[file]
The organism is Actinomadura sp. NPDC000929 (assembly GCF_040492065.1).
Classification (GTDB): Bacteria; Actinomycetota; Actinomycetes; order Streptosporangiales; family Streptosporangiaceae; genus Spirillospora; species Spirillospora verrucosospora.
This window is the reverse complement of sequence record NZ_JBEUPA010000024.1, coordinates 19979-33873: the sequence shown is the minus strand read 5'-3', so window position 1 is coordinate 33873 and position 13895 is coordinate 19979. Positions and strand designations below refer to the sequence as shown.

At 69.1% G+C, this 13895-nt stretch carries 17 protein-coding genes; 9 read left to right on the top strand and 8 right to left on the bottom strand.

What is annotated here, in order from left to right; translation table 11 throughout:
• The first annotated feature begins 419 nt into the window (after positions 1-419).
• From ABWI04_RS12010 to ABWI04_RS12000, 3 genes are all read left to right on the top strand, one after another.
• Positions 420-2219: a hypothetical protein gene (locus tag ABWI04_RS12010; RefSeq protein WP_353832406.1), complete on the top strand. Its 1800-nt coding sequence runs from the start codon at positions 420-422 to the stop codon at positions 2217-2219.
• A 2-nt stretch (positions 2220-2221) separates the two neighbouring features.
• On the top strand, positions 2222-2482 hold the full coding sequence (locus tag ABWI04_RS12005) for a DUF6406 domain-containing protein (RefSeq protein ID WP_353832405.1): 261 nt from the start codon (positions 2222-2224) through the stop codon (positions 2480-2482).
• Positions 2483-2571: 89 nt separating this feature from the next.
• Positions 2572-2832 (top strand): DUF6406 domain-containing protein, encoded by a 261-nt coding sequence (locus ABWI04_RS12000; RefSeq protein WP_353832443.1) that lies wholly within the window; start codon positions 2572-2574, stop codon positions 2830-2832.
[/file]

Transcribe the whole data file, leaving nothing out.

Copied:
The organism is Actinomadura sp. NPDC000929 (assembly GCF_040492065.1).
Classification (GTDB): Bacteria; Actinomycetota; Actinomycetes; order Streptosporangiales; family Streptosporangiaceae; genus Spirillospora; species Spirillospora verrucosospora.
This window is the reverse complement of sequence record NZ_JBEUPA010000024.1, coordinates 19979-33873: the sequence shown is the minus strand read 5'-3', so window position 1 is coordinate 33873 and position 13895 is coordinate 19979. Positions and strand designations below refer to the sequence as shown.

At 69.1% G+C, this 13895-nt stretch carries 17 protein-coding genes; 9 read left to right on the top strand and 8 right to left on the bottom strand.

What is annotated here, in order from left to right; translation table 11 throughout:
• The first annotated feature begins 419 nt into the window (after positions 1-419).
• From ABWI04_RS12010 to ABWI04_RS12000, 3 genes are all read left to right on the top strand, one after another.
• Positions 420-2219: a hypothetical protein gene (locus tag ABWI04_RS12010; RefSeq protein WP_353832406.1), complete on the top strand. Its 1800-nt coding sequence runs from the start codon at positions 420-422 to the stop codon at positions 2217-2219.
• A 2-nt stretch (positions 2220-2221) separates the two neighbouring features.
• On the top strand, positions 2222-2482 hold the full coding sequence (locus tag ABWI04_RS12005) for a DUF6406 domain-containing protein (RefSeq protein ID WP_353832405.1): 261 nt from the start codon (positions 2222-2224) through the stop codon (positions 2480-2482).
• Positions 2483-2571: 89 nt separating this feature from the next.
• Positions 2572-2832 (top strand): DUF6406 domain-containing protein, encoded by a 261-nt coding sequence (locus ABWI04_RS12000; RefSeq protein WP_353832443.1) that lies wholly within the window; start codon positions 2572-2574, stop codon positions 2830-2832.